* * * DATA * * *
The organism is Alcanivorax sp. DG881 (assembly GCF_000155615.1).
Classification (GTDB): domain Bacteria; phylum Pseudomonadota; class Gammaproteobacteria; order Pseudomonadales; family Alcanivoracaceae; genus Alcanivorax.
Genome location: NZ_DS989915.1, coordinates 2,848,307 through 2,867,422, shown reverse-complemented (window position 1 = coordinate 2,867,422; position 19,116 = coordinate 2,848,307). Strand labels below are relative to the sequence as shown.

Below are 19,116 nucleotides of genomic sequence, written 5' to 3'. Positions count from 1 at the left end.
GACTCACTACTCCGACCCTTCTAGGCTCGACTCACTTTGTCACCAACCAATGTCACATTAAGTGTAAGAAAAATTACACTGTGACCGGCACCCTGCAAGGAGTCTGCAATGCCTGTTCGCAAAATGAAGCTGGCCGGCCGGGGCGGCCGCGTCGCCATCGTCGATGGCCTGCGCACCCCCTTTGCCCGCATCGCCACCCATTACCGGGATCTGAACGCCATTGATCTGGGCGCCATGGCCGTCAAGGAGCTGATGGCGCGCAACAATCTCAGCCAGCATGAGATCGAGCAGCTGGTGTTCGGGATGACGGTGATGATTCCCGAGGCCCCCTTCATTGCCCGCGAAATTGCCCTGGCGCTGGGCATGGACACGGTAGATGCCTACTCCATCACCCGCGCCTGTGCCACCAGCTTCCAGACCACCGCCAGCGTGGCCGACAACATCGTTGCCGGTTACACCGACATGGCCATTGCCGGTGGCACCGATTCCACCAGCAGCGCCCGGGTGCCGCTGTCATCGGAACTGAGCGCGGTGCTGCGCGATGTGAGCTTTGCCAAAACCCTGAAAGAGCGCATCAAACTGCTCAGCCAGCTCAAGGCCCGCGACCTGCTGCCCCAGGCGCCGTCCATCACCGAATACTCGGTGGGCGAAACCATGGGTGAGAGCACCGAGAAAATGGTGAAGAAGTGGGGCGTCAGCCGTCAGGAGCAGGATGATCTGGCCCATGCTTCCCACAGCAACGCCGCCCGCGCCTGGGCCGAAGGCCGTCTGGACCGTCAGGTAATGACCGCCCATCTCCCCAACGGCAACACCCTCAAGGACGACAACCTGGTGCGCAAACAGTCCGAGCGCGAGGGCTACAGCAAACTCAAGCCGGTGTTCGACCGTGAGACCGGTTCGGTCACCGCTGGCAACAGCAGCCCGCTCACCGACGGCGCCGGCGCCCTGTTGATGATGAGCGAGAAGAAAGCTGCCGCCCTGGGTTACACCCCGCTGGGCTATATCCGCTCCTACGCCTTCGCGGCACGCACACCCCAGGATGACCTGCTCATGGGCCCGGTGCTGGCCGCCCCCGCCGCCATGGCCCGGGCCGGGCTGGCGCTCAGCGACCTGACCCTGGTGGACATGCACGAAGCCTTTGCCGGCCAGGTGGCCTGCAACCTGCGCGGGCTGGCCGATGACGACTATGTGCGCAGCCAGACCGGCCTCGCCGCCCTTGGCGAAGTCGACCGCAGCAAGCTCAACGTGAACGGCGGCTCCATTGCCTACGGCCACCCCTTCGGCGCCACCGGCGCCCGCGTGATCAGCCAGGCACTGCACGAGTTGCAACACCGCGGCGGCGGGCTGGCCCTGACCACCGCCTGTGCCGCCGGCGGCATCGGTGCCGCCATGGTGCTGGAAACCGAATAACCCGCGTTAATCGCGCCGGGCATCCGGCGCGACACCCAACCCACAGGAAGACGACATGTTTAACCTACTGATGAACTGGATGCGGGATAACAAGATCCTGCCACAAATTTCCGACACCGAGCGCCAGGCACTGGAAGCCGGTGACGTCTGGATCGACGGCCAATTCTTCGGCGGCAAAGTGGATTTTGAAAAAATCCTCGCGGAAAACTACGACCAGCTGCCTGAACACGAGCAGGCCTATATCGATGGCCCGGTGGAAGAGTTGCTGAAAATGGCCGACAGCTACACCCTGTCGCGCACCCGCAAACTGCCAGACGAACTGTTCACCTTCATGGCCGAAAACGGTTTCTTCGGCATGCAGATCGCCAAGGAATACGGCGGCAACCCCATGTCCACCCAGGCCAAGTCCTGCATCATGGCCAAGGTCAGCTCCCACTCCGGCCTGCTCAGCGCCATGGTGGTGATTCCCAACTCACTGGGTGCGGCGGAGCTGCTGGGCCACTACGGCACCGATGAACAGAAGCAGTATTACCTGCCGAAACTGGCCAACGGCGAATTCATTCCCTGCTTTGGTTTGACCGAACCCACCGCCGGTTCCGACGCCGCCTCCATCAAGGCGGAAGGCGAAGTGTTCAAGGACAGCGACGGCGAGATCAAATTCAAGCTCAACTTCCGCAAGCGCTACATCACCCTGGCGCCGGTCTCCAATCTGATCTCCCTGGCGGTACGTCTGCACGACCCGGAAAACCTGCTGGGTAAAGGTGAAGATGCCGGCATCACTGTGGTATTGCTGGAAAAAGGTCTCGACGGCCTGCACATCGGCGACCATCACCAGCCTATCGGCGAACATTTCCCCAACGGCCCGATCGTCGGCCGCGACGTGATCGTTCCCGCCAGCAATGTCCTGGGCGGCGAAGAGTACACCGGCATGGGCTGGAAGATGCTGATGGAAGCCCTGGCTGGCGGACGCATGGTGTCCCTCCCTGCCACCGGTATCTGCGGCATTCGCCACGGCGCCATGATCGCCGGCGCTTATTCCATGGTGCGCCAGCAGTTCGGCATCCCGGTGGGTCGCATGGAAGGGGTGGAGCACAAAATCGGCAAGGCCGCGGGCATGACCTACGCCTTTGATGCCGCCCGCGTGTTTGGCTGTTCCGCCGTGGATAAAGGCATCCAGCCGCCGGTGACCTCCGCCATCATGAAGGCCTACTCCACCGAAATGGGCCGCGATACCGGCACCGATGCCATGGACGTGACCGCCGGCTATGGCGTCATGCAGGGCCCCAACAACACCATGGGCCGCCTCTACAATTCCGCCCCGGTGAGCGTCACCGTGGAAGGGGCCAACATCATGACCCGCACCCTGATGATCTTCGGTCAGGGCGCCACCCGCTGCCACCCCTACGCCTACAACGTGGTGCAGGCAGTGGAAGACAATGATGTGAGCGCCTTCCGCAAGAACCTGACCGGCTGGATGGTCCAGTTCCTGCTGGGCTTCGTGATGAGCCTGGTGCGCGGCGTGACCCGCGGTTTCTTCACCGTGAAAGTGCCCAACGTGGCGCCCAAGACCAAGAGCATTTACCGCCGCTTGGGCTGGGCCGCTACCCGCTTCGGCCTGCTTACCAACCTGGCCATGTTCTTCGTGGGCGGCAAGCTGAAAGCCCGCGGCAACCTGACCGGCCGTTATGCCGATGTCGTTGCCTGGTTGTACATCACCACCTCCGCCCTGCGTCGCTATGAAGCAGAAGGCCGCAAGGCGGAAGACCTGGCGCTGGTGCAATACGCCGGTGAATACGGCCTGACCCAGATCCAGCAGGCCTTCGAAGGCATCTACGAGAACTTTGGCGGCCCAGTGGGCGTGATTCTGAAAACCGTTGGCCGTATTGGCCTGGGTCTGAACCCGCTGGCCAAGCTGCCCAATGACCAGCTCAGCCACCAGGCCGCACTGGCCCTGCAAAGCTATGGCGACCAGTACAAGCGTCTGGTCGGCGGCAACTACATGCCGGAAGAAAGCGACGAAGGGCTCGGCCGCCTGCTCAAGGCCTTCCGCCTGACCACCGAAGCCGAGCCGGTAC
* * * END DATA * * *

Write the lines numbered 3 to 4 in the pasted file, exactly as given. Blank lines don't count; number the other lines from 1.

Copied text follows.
Genome location: NZ_DS989915.1, coordinates 2,848,307 through 2,867,422, shown reverse-complemented (window position 1 = coordinate 2,867,422; position 19,116 = coordinate 2,848,307). Strand labels below are relative to the sequence as shown.

Below are 19,116 nucleotides of genomic sequence, written 5' to 3'. Positions count from 1 at the left end.